There is an ongoing debate in the fire service. Unless you are unplugged from social media and online journals, you’re surely aware of it. On one end of the argument are those who believe the fire service is tactically too aggressive and purport this may be contributing to casualties.
On the other side of the argument are those who believe the fire service exists to be aggressive and take a no-bars-held all-out, go-for-broke approach to save lives and property.
I am not going to take sides. I think there is a place and time for aggressiveness and there is a place and time to be conservative. The problem that I see is we are not giving each their due.
A decision is a choice made among alternatives. Where there is no alternative action that can be taken, no decision needs to be made. So let’s apply this to firefighter training. Every training program focuses on the physical actions needed to perform a rescue or attack a fire.
Sadly, however, some programs fall short by not teaching firefighters how to make critical decisions (such as go or no-go). In such training sessions, the decision is ALWAYS go… and that decision is almost always made by the instructor, yelling at the firefighters to “GO! GO! GO! GO! GO! GO!”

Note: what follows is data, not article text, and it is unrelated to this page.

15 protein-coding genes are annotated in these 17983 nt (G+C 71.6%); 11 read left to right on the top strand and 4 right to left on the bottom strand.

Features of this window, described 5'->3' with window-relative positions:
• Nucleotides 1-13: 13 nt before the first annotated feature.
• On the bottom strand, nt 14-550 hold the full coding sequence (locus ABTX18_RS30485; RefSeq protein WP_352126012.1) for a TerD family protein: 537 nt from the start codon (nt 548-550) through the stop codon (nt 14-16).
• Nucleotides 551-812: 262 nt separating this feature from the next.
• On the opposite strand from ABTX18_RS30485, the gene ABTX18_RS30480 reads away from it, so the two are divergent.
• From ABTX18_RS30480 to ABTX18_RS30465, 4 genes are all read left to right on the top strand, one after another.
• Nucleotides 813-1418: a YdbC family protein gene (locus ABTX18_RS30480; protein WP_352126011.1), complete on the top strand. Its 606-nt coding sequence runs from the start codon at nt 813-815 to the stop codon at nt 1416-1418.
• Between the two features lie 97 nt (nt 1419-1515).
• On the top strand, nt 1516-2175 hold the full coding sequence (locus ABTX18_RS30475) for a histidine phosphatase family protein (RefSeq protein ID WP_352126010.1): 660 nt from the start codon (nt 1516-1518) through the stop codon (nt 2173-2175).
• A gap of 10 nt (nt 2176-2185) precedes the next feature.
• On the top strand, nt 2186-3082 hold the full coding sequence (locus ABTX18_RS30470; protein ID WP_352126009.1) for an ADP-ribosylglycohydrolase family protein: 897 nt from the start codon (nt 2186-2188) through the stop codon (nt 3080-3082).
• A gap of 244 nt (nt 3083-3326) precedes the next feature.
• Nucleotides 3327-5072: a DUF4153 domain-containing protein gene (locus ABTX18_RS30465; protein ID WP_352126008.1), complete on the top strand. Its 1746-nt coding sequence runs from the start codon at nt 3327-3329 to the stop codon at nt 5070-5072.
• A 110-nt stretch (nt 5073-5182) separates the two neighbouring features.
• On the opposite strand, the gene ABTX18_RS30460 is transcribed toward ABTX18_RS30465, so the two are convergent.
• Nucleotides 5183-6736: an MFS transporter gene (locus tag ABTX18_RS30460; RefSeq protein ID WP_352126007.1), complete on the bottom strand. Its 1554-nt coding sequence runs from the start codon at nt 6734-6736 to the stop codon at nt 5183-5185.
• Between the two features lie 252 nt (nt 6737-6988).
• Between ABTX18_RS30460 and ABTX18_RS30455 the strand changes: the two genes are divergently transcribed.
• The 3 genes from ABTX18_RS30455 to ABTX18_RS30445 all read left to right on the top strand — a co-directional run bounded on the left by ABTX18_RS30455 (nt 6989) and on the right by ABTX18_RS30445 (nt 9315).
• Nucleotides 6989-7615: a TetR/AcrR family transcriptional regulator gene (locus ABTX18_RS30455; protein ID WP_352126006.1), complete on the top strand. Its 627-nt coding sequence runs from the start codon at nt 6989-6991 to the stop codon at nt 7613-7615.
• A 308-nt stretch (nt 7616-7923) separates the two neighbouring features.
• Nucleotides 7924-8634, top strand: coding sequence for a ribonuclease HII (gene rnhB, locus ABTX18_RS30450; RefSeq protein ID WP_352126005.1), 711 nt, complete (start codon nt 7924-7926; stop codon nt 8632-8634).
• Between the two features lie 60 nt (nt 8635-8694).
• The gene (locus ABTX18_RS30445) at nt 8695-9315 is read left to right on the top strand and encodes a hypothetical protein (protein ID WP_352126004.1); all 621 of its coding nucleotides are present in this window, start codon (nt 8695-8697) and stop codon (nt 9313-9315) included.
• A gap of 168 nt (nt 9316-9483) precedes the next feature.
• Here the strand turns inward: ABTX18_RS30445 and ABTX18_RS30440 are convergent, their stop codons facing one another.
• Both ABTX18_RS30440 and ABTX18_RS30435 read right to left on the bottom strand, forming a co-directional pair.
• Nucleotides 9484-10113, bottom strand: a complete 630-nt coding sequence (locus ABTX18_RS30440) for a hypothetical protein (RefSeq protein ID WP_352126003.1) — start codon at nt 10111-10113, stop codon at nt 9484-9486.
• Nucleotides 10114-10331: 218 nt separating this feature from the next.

Hands-on training is essential to build the skills of a firefighter. However, firefighters also need to be taught how to make their own decisions and how to distinguish the difference between go and no-go conditions. Not every fire is a “go” (interior) fire. As firefighters, we so much want them to be. We train as if they will be. But simply, that is not reality.
To even suggest that some firefighters consider the alternative of no-go will surely earn me criticism. I recently read on a social media post where a well-respected fire commander with decades of experience was referring readers to an article he had written that suggested there might be times when conditions warrant a no-go decision.